# In the quaternions, “any imaginary unit may be called i”

## Introduction

Suppose we are trying to prove that $\rm PSO_3\times PSO_3$ is isomorphic with $\rm PSO_4,$ and we catch on to the idea of using the quaternions to do so. We realize (as in Conway & Smith's On Quaternions and Octonions, whence the quotation) that we can encapsulate $\rm PSO_3$ as the set of all maps $x\mapsto\bar qxq$ for a unit quaternion $q$ operating on imaginary quaternions $x,$ and go on to trying to understand why $\rm PSO_4$ is the set of all maps $\pm(x\mapsto\bar lxr)$ for unit quaternions $l,r$ operating on quaternions $x.$

To show that all maps $\pm(x\mapsto\bar lxr)$ really are elements of $\rm PSO_4,$ we begin by showing this in the case $\bar l=\cos\theta+isin\theta,r=1.$ This is simple, since this operation rotates the plane spanned by $1$ and $i$ through an angle of $\theta,$ and rotates the plane spanned by $j$ and $k$ through an angle of $\theta$ at the same time.

But at this point, we really are done proving that all maps $\pm(x\mapsto\bar lxr)$ are elements of $\rm PSO_4,$ since, as in the book, "any imaginary unit may be called $i,$ and perpendicular one $j,$ and their product $k$" (although this was said at a different point), right-multiplication has the same geometric properties as left-multiplication, and the composition of any two elements of $\rm PSO_4$ is an element of $\rm PSO_4.$

## Idea

It makes all the intuitive sense in the world to me that "any imaginary unit may be called $i,$" and I can really visualize this geometrically. Furthermore, I could go back through a proof, change all the $i$'s to $u$'s for an arbitrary imaginary unit quaternion $u,$ etc. But suppose I had a collection of proofs written by someone who wasn't very careful, and she/he had used $i, j,$ and $k$ for simplicity and computed examples, stating at the end of each one that it generalizes to all quaternions. Suppose I pored through these proofs and discovered that about a third of them were careless to the point of being false, because of some lack of care in going back/forth between general ($u,v,w$) and specific ($i,j,k$) contexts. To formalize this imaginary formalization attempt, suppose I had a computer that understood category theory really well and wanted to scan these proofs in for it and get it to check whether this person's proofs really proved whatever facts from geometry they purported to prove.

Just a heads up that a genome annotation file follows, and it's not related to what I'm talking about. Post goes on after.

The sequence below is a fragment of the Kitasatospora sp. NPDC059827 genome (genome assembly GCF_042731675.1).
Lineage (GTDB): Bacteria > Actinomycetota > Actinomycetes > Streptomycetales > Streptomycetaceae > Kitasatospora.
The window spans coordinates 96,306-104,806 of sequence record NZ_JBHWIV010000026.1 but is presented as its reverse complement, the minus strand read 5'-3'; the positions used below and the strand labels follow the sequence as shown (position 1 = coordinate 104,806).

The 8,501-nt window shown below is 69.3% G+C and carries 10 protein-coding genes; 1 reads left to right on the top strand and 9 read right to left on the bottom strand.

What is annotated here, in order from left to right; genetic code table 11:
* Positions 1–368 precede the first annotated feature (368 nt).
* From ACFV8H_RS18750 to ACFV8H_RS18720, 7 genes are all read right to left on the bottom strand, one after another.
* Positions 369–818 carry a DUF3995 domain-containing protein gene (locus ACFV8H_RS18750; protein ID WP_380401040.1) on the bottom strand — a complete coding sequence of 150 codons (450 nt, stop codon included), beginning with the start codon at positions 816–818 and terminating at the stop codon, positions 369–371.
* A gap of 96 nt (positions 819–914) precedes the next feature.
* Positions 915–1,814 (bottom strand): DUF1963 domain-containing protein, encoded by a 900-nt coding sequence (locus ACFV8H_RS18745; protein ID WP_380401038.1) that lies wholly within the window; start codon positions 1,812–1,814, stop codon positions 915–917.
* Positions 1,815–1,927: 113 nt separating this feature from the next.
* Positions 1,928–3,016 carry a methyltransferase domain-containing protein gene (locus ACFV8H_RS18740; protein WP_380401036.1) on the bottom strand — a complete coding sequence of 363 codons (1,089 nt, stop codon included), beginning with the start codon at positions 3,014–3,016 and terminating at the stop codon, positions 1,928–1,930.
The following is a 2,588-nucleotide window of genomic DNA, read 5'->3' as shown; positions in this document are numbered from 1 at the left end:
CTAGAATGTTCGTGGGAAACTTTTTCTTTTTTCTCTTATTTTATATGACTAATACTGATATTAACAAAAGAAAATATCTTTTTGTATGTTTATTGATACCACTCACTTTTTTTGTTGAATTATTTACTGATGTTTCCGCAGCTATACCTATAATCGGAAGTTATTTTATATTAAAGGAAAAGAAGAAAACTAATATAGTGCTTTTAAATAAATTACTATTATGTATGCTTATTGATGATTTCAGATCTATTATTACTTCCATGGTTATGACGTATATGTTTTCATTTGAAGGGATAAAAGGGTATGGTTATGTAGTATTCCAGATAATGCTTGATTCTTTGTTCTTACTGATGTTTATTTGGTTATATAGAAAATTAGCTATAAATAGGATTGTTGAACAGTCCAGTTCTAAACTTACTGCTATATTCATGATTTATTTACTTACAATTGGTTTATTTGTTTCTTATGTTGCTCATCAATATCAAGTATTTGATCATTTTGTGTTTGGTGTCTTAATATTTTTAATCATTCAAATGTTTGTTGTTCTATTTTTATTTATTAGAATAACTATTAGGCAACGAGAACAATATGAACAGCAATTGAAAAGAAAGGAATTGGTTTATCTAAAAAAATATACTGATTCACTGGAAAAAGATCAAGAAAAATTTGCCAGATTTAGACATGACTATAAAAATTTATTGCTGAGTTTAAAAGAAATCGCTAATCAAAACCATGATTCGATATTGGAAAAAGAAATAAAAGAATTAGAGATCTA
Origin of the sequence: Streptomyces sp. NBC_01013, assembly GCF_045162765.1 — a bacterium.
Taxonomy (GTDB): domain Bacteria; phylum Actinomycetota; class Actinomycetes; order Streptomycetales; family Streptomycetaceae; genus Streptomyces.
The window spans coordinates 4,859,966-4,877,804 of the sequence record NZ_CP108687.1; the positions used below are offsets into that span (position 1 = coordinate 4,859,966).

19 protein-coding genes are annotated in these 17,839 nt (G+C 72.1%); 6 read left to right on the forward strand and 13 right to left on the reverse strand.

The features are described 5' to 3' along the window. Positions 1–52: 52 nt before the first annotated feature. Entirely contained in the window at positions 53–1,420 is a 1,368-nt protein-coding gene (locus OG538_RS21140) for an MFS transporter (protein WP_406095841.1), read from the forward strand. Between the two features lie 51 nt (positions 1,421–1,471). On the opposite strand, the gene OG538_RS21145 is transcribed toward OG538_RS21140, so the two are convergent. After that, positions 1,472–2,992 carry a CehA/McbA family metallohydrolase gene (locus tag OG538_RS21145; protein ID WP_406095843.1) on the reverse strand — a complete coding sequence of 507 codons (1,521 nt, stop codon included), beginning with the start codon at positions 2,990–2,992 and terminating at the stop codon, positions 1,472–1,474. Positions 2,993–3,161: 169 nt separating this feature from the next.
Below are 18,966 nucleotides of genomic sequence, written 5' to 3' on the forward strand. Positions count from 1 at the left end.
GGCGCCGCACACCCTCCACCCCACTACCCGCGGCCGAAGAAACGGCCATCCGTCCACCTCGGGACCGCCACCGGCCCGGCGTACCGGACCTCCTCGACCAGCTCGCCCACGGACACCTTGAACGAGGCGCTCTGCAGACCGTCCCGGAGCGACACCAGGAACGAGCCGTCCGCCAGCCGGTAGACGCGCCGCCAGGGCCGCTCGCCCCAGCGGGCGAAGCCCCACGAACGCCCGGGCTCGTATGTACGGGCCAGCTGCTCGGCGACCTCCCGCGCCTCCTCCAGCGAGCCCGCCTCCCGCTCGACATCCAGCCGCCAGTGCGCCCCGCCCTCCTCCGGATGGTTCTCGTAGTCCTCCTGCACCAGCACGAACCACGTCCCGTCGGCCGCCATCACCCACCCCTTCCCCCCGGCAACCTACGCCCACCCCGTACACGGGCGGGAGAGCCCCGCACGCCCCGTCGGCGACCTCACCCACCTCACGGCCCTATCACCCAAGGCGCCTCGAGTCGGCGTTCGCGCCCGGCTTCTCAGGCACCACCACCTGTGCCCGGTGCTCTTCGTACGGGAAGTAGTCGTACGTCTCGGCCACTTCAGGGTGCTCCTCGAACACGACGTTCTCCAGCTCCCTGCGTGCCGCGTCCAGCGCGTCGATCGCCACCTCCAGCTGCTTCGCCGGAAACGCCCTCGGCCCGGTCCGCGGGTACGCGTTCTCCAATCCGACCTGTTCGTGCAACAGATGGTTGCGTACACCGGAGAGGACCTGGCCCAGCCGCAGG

## Question

In the specific example, the notion that any imaginary unit may be called $i$ and left-multiplication is like right-multiplication can be dealt with at a first approximation using the notion of automorphisms. There is a ring automorphism sending $u$ to $i$ and vice versa, and there is a group automorphism between the multiplicative group of the quaternions and its opposite group. But I wonder if it follows directly enough that geometric facts can be proved "by example."

Is there a category-theoretic context in which certain ring/group automorphisms are natural and in which their being natural is biconditional with their preserving geometric properties?

To explain why the notion of an automorphism by itself might not be enough, we can imagine $\mathbb{Q}[\sqrt{2}]$ acting on $\mathbb{R}$ by multiplication. Multiplication by $\sqrt{2}$ preserves order, but multiplication by $-\sqrt{2}$ reverses it, so in the context of orderings, it would not be accurate to say "any square root of 2 may be called $\sqrt{2}.$"

What I'm envisioning is a category $\mathcal{C}$ with an object $\mathbb{H},$ as well as a morphism for each automorphism of $\mathbb{H},$ an object $\mathbb{H}^\star,$ and a morphism for each group automorphism of $\mathbb{H}^\star,$ perhaps geometric objects or morphisms as well, and whenever we speak of "an instance of the quaternions" we are really speaking of a functor $\mathcal{C}\to\mathcal{C}$ at least one existing for each possibility of an imaginary unit being called $i,$ a perpendicular one $j,$ and their product $k.$ I know this doesn't work out as stated, because the identity morphism doesn't go to the identity morphism, but perhaps there's a way to fix that. Then an automorphism of the quaternions can be viewed as a natural transformation between functors $\mathcal{C}\to\mathcal{C},$ one preserving the hidden (say, setwise) structure of the quaternions, and another preserving their apparent ($i,j,k$) structure and for some reason, because it's natural, the geometry comes out alright.

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Do you have an use for your "vision"? If what you want is simply to know whether "all units are created equal", then you can simply prove that the automorphism group of the algebra acts transitively on the set of elements which square to $-1$. –  Mariano Suárez-Alvarez Jan 30 '11 at 22:34
Is that true that the 2 lines of Mariano's comments are equivalent to the 40+ lines of the question? Or did I miss something important? –  Mark Sapir Jan 30 '11 at 23:39
It's a standard (easy) fact that the quaternions that square to −1 form a 2-sphere in the purely imaginary quaternions. And automorphisms act transitively on that sphere... –  Qfwfq Jan 30 '11 at 23:39
Also, why are you using $PSO_3$, $PSO_4$ and not just $SO_3$, $SO_4$ ? –  Qfwfq Jan 31 '11 at 12:52